Bevy Smith recently turned 47, and she celebrated by dropping a few gems on her Twitter followers this weekend. The New York media socialite, lifestyle mentor and host of “Fashion Queens” often talks about the freedom that creating your own life affords (she also hosts dinner parties for the best and brightest stars). She’s a vet in the game, so I was surprised to read her tweets saying it wasn’t until after age 35 that she really began to have a concrete vision for her life beyond just wanting to live well. I continued to scroll and saw this:
Oh, so it’s not just me?
I, along with many other women sighed with relief because finally she’d said what no one else dared to say: Age doesn’t imply that you’ll have it all figured out.
After college, I read The Quarterlife Crisis and became enthralled with the concept because I could definitely relate (I even named my first blog after it ). If you were having a Quarterlife Crisis, you were likely a recent college graduate just trying to figure out life and quickly because the world expected you to.
Then somewhere around 27 or so, I pitched ESSENCE to cover what it means for young black women to turn the big 3-0 because I was so excited about this new feeling of self-assurance and “I’m on my shit-ness” that every woman post-29 talked about. Ultimately, it was rejected because no one cared about what I thought was such a monumental moment. Looking back, I see why. Those women knew 30 year-olds have a lot more life to live. Now, I chuckle to myself when I hear younger women talk about the total transformation that turning 30 will bring. Yes, I had a bit more awareness, and I took time to reflect on changes I needed and wanted to make, but I do that every year. I gave myself a hard look in the mirror and practiced saying I was anything other than 20-something (took atleast four months for me to master that), but honestly, within the next month or so, I took the “I’m 30, B****” tiara off and went back to the old me.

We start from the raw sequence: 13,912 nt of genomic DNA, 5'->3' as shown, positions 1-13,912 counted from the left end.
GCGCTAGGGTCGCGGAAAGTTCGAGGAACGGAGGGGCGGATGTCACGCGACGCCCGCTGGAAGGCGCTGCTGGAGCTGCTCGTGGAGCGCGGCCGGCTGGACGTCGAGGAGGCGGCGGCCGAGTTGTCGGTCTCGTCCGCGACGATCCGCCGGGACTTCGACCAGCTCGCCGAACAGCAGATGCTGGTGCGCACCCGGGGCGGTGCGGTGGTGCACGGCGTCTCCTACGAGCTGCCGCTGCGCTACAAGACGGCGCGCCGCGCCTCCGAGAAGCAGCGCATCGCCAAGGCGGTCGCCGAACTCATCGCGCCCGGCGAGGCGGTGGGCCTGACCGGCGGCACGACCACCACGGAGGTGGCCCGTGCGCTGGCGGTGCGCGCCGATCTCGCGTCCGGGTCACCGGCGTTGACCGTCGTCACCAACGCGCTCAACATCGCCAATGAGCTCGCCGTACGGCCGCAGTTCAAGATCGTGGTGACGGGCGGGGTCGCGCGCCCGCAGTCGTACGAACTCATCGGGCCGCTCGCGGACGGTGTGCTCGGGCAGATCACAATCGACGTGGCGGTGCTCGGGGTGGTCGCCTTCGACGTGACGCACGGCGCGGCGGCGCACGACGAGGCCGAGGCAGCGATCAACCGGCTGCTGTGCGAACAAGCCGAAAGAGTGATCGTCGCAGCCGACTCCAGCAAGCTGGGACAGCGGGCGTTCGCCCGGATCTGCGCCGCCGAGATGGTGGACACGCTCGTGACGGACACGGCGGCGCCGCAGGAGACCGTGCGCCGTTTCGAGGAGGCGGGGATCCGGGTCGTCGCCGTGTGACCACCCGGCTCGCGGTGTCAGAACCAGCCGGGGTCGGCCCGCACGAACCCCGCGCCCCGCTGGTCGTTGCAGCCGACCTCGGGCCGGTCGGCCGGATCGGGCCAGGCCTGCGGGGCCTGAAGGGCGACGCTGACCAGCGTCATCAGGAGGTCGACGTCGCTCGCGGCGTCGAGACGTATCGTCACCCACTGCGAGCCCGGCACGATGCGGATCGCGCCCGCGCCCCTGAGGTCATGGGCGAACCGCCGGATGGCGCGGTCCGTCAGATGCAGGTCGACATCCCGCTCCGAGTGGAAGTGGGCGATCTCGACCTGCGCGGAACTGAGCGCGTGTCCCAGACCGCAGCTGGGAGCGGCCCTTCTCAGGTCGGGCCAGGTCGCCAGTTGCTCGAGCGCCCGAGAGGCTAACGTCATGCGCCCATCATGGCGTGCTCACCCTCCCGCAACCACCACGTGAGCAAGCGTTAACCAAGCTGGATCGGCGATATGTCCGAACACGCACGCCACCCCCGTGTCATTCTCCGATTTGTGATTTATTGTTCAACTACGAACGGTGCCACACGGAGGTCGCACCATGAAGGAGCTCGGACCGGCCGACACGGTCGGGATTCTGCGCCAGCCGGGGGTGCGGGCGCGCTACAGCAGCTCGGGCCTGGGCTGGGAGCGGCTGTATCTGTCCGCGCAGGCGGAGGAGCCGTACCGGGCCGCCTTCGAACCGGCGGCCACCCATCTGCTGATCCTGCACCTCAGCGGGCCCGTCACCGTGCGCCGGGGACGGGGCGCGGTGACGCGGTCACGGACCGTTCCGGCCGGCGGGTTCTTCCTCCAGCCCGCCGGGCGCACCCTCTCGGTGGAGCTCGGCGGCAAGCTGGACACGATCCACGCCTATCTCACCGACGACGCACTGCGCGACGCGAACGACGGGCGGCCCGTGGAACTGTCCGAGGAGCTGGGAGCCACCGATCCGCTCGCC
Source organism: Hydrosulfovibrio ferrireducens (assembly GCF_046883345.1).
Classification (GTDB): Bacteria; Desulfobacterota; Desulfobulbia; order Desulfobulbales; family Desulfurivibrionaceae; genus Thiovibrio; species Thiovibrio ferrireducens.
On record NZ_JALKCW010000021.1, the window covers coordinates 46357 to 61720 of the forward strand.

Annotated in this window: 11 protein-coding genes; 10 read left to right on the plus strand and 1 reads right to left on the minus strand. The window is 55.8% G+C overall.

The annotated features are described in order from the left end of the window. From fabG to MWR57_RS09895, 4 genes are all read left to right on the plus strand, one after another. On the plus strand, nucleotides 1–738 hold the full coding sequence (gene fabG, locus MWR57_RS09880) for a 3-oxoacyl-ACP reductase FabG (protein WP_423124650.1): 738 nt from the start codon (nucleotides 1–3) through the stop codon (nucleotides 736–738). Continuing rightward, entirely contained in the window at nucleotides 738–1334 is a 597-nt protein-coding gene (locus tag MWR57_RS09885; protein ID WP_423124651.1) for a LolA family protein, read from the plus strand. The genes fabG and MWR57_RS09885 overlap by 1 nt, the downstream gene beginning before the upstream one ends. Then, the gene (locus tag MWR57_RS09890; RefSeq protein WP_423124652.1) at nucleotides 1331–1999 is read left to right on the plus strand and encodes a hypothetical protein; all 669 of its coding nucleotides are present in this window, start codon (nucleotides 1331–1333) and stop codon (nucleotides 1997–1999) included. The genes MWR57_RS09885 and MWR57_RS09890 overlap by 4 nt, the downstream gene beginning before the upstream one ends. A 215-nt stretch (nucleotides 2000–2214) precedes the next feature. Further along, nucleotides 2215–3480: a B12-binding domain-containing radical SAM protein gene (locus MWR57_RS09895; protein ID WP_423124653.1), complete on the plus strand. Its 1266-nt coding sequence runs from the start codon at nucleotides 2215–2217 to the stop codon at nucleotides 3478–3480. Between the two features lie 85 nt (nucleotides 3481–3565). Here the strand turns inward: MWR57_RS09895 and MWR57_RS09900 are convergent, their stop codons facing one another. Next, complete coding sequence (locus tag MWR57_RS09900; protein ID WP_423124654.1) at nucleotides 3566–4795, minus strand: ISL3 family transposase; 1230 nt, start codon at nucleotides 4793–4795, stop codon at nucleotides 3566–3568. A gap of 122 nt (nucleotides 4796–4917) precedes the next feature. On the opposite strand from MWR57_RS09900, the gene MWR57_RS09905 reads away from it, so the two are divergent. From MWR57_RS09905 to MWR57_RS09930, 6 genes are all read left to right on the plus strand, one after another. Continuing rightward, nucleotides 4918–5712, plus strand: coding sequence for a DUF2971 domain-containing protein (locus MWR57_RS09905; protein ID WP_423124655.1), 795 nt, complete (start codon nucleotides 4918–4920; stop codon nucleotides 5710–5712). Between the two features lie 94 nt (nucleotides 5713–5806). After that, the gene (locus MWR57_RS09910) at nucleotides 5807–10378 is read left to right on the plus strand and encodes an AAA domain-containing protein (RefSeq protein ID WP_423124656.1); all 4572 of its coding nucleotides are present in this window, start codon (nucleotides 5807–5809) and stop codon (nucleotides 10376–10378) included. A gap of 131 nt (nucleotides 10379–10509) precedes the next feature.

Every part of our lives, for women especially, has to be considered an era or a phase. We’re told that your 20s is reserved for falling in love, indulging in risky behavior, poor decisions that you can hopefully rebound from and taking impromptu adventures. It’s expected and celebrated even. But when the clock strikes 12 on our 30th birthday, we should automatically know what our life’s purpose is, how and where we want to live our lives and love and act on that. No bad decisions allowed. I’ve also heard women swear that ages 40 and 50 are THE ages where you “just know *insert whatever you need to know.*” Who made this stuff up?
No one tells you that some days you wake up, you can’t tell if you’re 34, 24 or 44, and that sets up an unfulfilled expectation. We forget that LIFE in its entirety if God blesses us to live long enough, is an evolution. You will hit walls that rattle or knock you down. You may desire a career or relationship change, a new environment for yourself and/or your family. There will be times when you won’t know what to do or what to say, how to move forward. Those things will happen no matter if you’re 20 or 65. And that’s okay.
So I was especially glad to read Bevy’s candid tweets. I wish more women would be honest with younger women and share their experiences (insecurities and failures included), instead of giving the impression that all is well all of the time. Maybe the real idea that should be pushed is, you hopefully get wiser and learn something NEW with every year. Those growing pains she talked about don’t stop at a certain age, but hopefully, we’ll know how to navigate through them with better vision until the next one comes along.